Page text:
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Ky. Humanities Council’s new statewide literacy project features Pulitzer winner All the King’s Men

Kentucky Humanities’ new project, Kentucky Reads: All the King’s Men, will use Robert Penn Warren’s Pulitzer Prize-winning novel to guide a statewide conversation on contemporary populism and political discourse, and their relationship to journalism. With funding from the Andrew W. Mellon Foundation and the National Endowment for the Humanities, as well as cooperation with valued partners, Kentucky Humanities will host a series of community discussions and events centered on Warren’s celebrated and timeless work, and what it can teach us today.

Kentucky Reads centers around community discussions taking place in five cities across the Commonwealth: Bowling Green, Highland Heights, Lexington, Louisville, and Paducah. Each discussion features a unique panel that includes a journalist, a public official, and a scholar, who will participate in a moderated conversation about how Warren’s novel depicts the role of rural journalism and media in politics. They will also discuss how journalism is critical to creating an informed populace and preserving democracy.

Kentucky Humanities will also partner with Kentucky Educational Television (KET), the University Press of Kentucky, and the Gaines Center for the Humanities at the University of Kentucky throughout the project. Award-winning filmmaker Tom Thurman has produced a documentary on Robert Penn Warren which will debut in the fall. A new book by Warren scholar and Northern Kentucky University Professor Dr. Jonathan S. Cullick entitled Robert Penn Warren’s All the King’s Men: A Reader’s Companion will be released by the University Press of Kentucky in August. In September, bestselling author Jon Meacham will be the keynote speaker at the Bale Boone Symposium, an annual lecture produced by the Gaines Center for the Humanities. Meacham will talk about Warren’s impact on American literature and culture.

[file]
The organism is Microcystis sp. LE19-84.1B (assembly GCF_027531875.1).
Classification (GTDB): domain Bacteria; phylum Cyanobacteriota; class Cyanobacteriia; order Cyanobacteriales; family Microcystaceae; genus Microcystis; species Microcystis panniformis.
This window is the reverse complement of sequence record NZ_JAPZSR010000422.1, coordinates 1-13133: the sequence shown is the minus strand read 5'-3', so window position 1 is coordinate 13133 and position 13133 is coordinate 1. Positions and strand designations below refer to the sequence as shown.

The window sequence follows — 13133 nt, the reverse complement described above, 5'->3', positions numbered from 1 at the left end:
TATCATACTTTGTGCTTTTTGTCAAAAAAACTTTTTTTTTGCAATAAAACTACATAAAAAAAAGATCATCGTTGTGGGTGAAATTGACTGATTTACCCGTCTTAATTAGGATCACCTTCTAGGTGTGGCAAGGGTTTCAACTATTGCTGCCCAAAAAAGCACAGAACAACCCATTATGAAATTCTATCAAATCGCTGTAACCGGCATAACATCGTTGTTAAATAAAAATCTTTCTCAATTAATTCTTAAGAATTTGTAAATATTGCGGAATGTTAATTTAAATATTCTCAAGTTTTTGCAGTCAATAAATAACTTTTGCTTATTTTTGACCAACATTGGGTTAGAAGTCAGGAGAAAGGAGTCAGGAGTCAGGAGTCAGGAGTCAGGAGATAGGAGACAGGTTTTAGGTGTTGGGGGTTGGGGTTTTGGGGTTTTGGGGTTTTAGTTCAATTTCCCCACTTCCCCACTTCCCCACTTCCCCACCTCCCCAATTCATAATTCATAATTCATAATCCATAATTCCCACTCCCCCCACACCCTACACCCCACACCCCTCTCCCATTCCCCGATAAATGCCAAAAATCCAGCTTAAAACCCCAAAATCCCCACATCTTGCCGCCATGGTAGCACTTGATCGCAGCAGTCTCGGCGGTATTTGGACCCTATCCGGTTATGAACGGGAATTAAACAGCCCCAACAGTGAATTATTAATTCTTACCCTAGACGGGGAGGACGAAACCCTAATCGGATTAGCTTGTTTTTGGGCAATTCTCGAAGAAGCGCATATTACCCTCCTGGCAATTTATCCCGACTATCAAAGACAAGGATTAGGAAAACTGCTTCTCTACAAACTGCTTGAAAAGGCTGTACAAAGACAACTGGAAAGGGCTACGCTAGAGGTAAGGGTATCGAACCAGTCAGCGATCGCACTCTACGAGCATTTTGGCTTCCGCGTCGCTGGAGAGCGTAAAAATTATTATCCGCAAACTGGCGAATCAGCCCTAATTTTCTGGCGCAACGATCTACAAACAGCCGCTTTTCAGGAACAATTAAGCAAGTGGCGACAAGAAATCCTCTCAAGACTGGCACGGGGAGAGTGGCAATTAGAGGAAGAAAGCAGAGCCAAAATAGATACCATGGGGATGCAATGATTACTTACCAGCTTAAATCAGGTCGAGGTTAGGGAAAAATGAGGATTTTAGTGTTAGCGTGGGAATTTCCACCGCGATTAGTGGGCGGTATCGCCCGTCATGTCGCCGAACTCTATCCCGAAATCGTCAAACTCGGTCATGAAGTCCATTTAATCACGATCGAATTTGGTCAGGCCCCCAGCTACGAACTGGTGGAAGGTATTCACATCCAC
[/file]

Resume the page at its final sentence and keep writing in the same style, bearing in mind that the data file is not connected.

“Politics is one of Americans’ favorite pastimes, regardless of who’s in office. In recent years, with the rise of populist movements, the advent of ‘fake news,’ and debate on how the news and social media influence voters, there is renewed interest in the themes that Warren explored in All the King’s Men,” says Bill Goodman, Executive Director of Kentucky Humanities. “In addition to encouraging people to read the book, we want to provide Kentuckians with opportunities for discussion with experts and scholars who can provide perspective on these often contentious ideas in a civil setting.”

Robert Penn Warren was born in Guthrie, Kentucky, in 1905. He was the first U.S. Poet Laureate, and the only writer to win the Pulitzer Prize in both poetry and fiction. He earned degrees from Vanderbilt University, the University of California, Berkeley, Yale University, and New College, Oxford in the United Kingdom. Warren was a Rhodes Scholar and a Guggenheim Fellow. All the King’s Men was published in 1946 and won the Pulitzer Prize for Fiction in 1947. It tells the story of journalist Jack Burden, who begins as a mere documentarian of the rise of Willie Stark and ends up as Governor Stark’s press agent. As Stark’s populist demagoguery becomes more sinister, Burden must reckon with his conscience. Stark’s character is widely perceived to be based on notorious Louisiana governor Huey Long.